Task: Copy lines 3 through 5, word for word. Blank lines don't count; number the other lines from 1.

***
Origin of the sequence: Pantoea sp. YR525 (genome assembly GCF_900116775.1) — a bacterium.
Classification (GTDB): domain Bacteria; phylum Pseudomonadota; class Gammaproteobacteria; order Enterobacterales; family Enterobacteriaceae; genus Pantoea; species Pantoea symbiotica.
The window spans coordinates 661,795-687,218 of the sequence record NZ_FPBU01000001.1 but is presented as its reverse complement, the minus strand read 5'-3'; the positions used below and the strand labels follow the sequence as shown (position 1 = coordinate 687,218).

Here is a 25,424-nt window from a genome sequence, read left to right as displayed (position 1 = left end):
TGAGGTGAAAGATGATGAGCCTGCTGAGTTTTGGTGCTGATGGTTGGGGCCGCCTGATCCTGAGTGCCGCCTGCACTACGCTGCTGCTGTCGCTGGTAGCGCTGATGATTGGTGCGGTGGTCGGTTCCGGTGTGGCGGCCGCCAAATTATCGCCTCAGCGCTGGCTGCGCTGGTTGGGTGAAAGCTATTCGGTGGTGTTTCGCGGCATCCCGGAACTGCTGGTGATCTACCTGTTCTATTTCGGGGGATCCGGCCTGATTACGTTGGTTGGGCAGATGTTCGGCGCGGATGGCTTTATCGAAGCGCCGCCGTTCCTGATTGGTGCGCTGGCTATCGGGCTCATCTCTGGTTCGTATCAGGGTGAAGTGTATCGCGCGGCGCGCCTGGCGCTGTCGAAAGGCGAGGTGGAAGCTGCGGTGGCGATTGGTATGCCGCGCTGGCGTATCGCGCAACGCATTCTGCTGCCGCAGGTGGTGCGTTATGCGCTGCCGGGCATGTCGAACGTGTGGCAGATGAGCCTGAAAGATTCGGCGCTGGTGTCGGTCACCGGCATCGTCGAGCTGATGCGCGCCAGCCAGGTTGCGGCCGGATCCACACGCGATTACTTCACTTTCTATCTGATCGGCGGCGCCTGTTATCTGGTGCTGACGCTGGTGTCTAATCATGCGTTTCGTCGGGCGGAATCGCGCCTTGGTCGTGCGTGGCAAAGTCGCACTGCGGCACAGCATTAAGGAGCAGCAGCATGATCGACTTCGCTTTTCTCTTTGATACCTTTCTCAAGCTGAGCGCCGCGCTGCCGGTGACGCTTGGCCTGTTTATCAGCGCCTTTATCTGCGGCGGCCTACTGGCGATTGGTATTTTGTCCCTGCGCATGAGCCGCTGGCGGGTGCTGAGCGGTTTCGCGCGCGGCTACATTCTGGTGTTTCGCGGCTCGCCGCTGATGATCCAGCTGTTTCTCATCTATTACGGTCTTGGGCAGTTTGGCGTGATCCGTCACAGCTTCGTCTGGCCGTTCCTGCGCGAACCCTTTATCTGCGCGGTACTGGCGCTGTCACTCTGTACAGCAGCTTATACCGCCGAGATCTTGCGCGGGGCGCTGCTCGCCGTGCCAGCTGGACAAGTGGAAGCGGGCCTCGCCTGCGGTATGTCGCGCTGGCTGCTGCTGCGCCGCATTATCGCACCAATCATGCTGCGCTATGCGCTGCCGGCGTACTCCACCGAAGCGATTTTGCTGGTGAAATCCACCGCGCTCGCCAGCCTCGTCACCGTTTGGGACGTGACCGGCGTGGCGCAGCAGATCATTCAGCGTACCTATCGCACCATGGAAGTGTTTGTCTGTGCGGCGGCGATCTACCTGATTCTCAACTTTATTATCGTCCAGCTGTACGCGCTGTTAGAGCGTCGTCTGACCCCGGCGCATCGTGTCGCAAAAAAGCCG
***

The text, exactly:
The window spans coordinates 661,795-687,218 of the sequence record NZ_FPBU01000001.1 but is presented as its reverse complement, the minus strand read 5'-3'; the positions used below and the strand labels follow the sequence as shown (position 1 = coordinate 687,218).

Here is a 25,424-nt window from a genome sequence, read left to right as displayed (position 1 = left end):
TGAGGTGAAAGATGATGAGCCTGCTGAGTTTTGGTGCTGATGGTTGGGGCCGCCTGATCCTGAGTGCCGCCTGCACTACGCTGCTGCTGTCGCTGGTAGCGCTGATGATTGGTGCGGTGGTCGGTTCCGGTGTGGCGGCCGCCAAATTATCGCCTCAGCGCTGGCTGCGCTGGTTGGGTGAAAGCTATTCGGTGGTGTTTCGCGGCATCCCGGAACTGCTGGTGATCTACCTGTTCTATTTCGGGGGATCCGGCCTGATTACGTTGGTTGGGCAGATGTTCGGCGCGGATGGCTTTATCGAAGCGCCGCCGTTCCTGATTGGTGCGCTGGCTATCGGGCTCATCTCTGGTTCGTATCAGGGTGAAGTGTATCGCGCGGCGCGCCTGGCGCTGTCGAAAGGCGAGGTGGAAGCTGCGGTGGCGATTGGTATGCCGCGCTGGCGTATCGCGCAACGCATTCTGCTGCCGCAGGTGGTGCGTTATGCGCTGCCGGGCATGTCGAACGTGTGGCAGATGAGCCTGAAAGATTCGGCGCTGGTGTCGGTCACCGGCATCGTCGAGCTGATGCGCGCCAGCCAGGTTGCGGCCGGATCCACACGCGATTACTTCACTTTCTATCTGATCGGCGGCGCCTGTTATCTGGTGCTGACGCTGGTGTCTAATCATGCGTTTCGTCGGGCGGAATCGCGCCTTGGTCGTGCGTGGCAAAGTCGCACTGCGGCACAGCATTAAGGAGCAGCAGCATGATCGACTTCGCTTTTCTCTTTGATACCTTTCTCAAGCTGAGCGCCGCGCTGCCGGTGACGCTTGGCCTGTTTATCAGCGCCTTTATCTGCGGCGGCCTACTGGCGATTGGTATTTTGTCCCTGCGCATGAGCCGCTGGCGGGTGCTGAGCGGTTTCGCGCGCGGCTACATTCTGGTGTTTCGCGGCTCGCCGCTGATGATCCAGCTGTTTCTCATCTATTACGGTCTTGGGCAGTTTGGCGTGATCCGTCACAGCTTCGTCTGGCCGTTCCTGCGCGAACCCTTTATCTGCGCGGTACTGGCGCTGTCACTCTGTACAGCAGCTTATACCGCCGAGATCTTGCGCGGGGCGCTGCTCGCCGTGCCAGCTGGACAAGTGGAAGCGGGCCTCGCCTGCGGTATGTCGCGCTGGCTGCTGCTGCGCCGCATTATCGCACCAATCATGCTGCGCTATGCGCTGCCGGCGTACTCCACCGAAGCGATTTTGCTGGTGAAATCCACCGCGCTCGCCAGCCTCGTCACCGTTTGGGACGTGACCGGCGTGGCGCAGCAGATCATTCAGCGTACCTATCGCACCATGGAAGTGTTTGTCTGTGCGGCGGCGATCTACCTGATTCTCAACTTTATTATCGTCCAGCTGTACGCGCTGTTAGAGCGTCGTCTGACCCCGGCGCATCGTGTCGCAAAAAAGCCG